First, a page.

Crime in Amsterdam from 2003-2012: explaining the decline of violent and property crimes in the city districts of Amsterdam

Foekens, P.W. (2014) Crime in Amsterdam from 2003-2012: explaining the decline of violent and property crimes in the city districts of Amsterdam.

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Abstract:Crime in New York City (NY) declined with 80 percent over a period of 19 years (1990-2009). Crime also declined during this period in other metropolitan areas of the United States (US). The crime decline in NY was remarkable because the decline was twice as large and twice as long compared to the crime decline in other cities in the US during the 1990s. Zimring (2012) sought in his research for reasons that could explain this difference between NY and other cities in the US. The results were remarkable. A structural decline in crime and disorder turned out to be possible without any structural changes in the population, social, and economic structure of the city of NY. Changes in police strategies explain, according to Zimring (2012), 40 percent of the crime decline. This is in contrast with the assumption of many researchers who claim that the effect of the police and policing on crime is limited. Researchers claim that order maintenance is the main function of the police and policing. This is in contrast with the assumption of the general public, politicians, and even police officers who think that the main function of the police and policing is fighting crime. The social, cultural, political, and economical structure of societies have, according to the theory, a larger impact on crime (Reiner, 2010). The crime decline at the beginning of the 21st century in Amsterdam is the focus of this research. Goal of this research is examining to what extend the factors that explain the crime decline in NY are also applicable for the crime decline in Amsterdam. The structure of the city (demographic composition and socio-economic conditions) and law enforcement are taken into account. The next research question is examined with this research: Which elements of the structure of the city and law enforcement explain the decline of violent and property crimes in the city districts of Amsterdam from 2003 to 2012? The research design is a trend study comprising a period of 10 years. The development of macro- level variables, related to the structure of the city and law enforcement, is illustrated by making use of univariate analyses. Bivariate analyses are used for testing the correlation between the independent and dependent variables. Correlations are tested with the nonparametric test Spearman’s rho. The dependent variables are six reported crimes to the police (theft of motor vehicles, theft out/from motor vehicles, pick pocketing, burglary, street robbery, and robbery). The independent variables are seven variables related to the demographic composition of the city districts of Amsterdam (population, share of ethnic minorities, Surinamese, Antilleans, Moroccans, Turkish, and age 15-29). Five variables are related to the socio-economic conditions of the city districts of Amsterdam (unemployment rate, unemployment benefit recipients, very low income households, social benefit recipients, and one parent families) and four variables are related to law enforcement in the city districts of Amsterdam (juvenile suspects, hard core youth, drug trafficking, and drugs and alcohol nuisance). According to the hypotheses there is a positive relationship between the dependent and independent variables. The expectation is that crime in the city districts of Amsterdam would most likely be explained by developments in the demographic composition and socio-economic conditions of the city districts in Amsterdam and to a lesser extent by law enforcement. The results of the univariate analyses of these variables are as followed. The median crime decline in Amsterdam for the six crimes was approximately 45 percent between 2003-2012. The crime decline was stronger during the period 2003-2007 compared to the period 2008-2012. The decline was, from a geographical point of view, not of equal strength in every city district and for every type of crime. The decline in the rates of pick pocketing, burglary, and street robbery was weaker, or even increased, in certain city districts compared to other city districts. The structure of the city districts is in 2012 relatively the same as the city districts in 2003. Minimal changes have occurred in the demographic composition and socio-economic conditions of the city districts. Certain high risk populations increased within the demographic composition and the socio-economic conditions in the city districts were slightly better. Law enforcement was concerned with approaches aimed at specific groups and areas during this period. This was different compared to the focus on crime rates that was used to be the main point of focus. Approaches were aimed at groups that are responsible for a large part of crime in the city, namely hard core youth and addicted repeated offenders. Goals were a decline of the size of these groups and crimes committed by them. The results showed that the number of juvenile suspects and hard core youth declined in (most of) the city districts. Drug trafficking and drugs and alcohol nuisance (both are related to addicted repeated offenders) declined too in (most of) the city districts during the period 2003-2012. The attention of law enforcement was also placed on neighbourhood combinations that had high crime rates and were assigned as hot spots. The median crime decline in hot spot areas was between 11 and 44 percent higher than in non-hot spot areas. The results should be interpreted with caution because crime in certain non-hot spot areas declined with equal strength compared to hot spot areas. Other areas (for instance, public transport) were also selected as hot spots but were not part of the analysis. The bivariate analyses illustrated that 37 percent of the socio-economic variables, 33 percent of the variables related to law enforcement, and 21 percent of the demographic composition variables confirmed the hypotheses and are significant at least at the 0.05 level during the period 2003-2012. The three strongest predictors of crime are the unemployment rate with 57 percent, drugs and alcohol nuisance with 48 percent, and Surinamese with 45 percent. The weakest predictors of crime are the share of ethnic minorities with 19 percent, population with 2 percent, and age 15-29 with 0 percent. Crime rates in the city districts of Amsterdam proved to be capable of large changes irrespective of these significant correlations. Higher, lower, or equal changes in crime rates can’t (always) be explained by changes in the demographic composition, socio-economic conditions, and law enforcement. In contrast with the theoretical expectations, the effect of law enforcement on the crime decline seems to be larger. The effect that demographic developments had on crime rates seems to be much lower than would be expected. An exact explanation for the crime decline in the city districts of Amsterdam remains unclear because of the many causal factors that could affect crime rates. The major contribution of this research to this field of research (urban crime) is also important to take into account. According to Zimring (2012, p.173), ‘’it is more important to know that robbery rates can go down 84% than it is to know that police strategies are apparently responsible for about 40% of that decline. The volatility and variability of crime rates is a major signal to policy analysts, independent of a complete account of contributions to a decline.’’ This pinpoints exactly to the major contribution of this research to this field of research. Half (and in some cases less or even more than half) of the volume of crime rates in the city districts of Amsterdam showed strong variability and volatility during this 10 year period. This happened without any large structural changes in the city districts of Amsterdam. This shows that with properly designed policies it should be possible to make a large difference in crime rates. The crime decline in NY (1990-2009) as well as the crime decline in Amsterdam (2003-2012) validate that a more critical view and position should be taken on popular explanations for crime in urban areas (Schuilenburg, 2013). The traditional theories of crime are still important for understanding crime. But it is also important to take into account the variable part of crime. Criminology and urban sociology should focus on ‘’a rebalancing to accommodate the variable as well as the fixed (Zimring, 2012, p.216)’’ volume of crime.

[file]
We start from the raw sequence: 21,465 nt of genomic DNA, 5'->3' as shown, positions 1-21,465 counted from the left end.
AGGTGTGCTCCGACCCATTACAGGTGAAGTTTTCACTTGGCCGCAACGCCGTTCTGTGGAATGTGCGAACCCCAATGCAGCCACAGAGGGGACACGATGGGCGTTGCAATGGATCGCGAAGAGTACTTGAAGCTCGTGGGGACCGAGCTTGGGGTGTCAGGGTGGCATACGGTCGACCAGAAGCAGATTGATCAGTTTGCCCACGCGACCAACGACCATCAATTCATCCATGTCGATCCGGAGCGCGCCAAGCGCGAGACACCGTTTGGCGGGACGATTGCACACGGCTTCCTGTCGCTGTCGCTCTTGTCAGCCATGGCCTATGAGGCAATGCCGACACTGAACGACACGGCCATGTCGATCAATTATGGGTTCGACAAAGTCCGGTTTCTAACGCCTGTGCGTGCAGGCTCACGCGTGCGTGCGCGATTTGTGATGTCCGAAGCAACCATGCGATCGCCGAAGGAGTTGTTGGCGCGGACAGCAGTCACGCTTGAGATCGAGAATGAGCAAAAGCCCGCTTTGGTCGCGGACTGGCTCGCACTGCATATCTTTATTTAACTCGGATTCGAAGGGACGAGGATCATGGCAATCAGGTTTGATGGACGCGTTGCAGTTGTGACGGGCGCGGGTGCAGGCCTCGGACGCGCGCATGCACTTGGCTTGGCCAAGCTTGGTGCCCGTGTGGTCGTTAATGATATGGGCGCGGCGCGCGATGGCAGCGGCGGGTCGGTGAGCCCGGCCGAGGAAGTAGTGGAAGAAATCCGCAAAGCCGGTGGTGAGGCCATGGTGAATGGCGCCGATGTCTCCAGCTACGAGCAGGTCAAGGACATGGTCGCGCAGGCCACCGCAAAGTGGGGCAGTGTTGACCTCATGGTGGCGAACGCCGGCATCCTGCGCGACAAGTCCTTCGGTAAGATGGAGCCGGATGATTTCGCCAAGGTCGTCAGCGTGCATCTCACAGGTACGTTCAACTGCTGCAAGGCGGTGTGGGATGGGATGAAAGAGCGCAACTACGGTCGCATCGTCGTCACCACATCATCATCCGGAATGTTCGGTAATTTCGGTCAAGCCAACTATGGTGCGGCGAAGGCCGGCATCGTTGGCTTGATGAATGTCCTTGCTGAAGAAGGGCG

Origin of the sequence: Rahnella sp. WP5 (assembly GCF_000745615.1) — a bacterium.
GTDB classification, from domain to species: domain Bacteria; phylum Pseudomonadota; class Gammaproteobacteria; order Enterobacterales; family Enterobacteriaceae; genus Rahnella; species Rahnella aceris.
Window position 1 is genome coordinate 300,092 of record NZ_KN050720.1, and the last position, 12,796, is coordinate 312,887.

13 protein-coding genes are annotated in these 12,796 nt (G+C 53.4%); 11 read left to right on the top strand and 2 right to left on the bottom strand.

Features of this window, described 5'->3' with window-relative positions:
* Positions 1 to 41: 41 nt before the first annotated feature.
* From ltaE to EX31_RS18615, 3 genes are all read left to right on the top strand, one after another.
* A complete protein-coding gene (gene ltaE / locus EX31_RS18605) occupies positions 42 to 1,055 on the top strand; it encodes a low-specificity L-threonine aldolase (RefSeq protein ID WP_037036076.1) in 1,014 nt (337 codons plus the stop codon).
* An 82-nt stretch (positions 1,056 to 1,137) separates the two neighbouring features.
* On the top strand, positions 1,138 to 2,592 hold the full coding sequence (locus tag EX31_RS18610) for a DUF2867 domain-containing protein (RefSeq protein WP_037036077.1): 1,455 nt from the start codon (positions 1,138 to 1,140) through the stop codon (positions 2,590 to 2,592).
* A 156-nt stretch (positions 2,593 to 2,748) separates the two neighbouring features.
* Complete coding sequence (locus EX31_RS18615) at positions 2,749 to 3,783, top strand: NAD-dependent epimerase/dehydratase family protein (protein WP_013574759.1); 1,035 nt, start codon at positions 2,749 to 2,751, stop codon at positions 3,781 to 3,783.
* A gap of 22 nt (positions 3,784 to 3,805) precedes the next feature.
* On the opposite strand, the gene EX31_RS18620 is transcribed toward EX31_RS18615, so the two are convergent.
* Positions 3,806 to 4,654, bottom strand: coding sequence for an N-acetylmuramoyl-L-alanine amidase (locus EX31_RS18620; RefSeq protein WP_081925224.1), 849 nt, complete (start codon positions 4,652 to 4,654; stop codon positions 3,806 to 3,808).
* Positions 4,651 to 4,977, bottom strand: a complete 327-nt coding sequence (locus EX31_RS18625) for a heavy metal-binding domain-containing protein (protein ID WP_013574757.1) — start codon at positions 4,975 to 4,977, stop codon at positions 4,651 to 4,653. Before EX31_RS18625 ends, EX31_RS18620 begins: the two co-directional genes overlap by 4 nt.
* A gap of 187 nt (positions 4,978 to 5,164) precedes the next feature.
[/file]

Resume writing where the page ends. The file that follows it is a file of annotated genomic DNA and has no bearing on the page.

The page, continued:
Item Type:Essay (Master)
Faculty:BMS: Behavioural, Management and Social Sciences
Subject:88 social and public administration
Programme:Public Administration MSc (60020)
Link to this item:http://purl.utwente.nl/essays/65570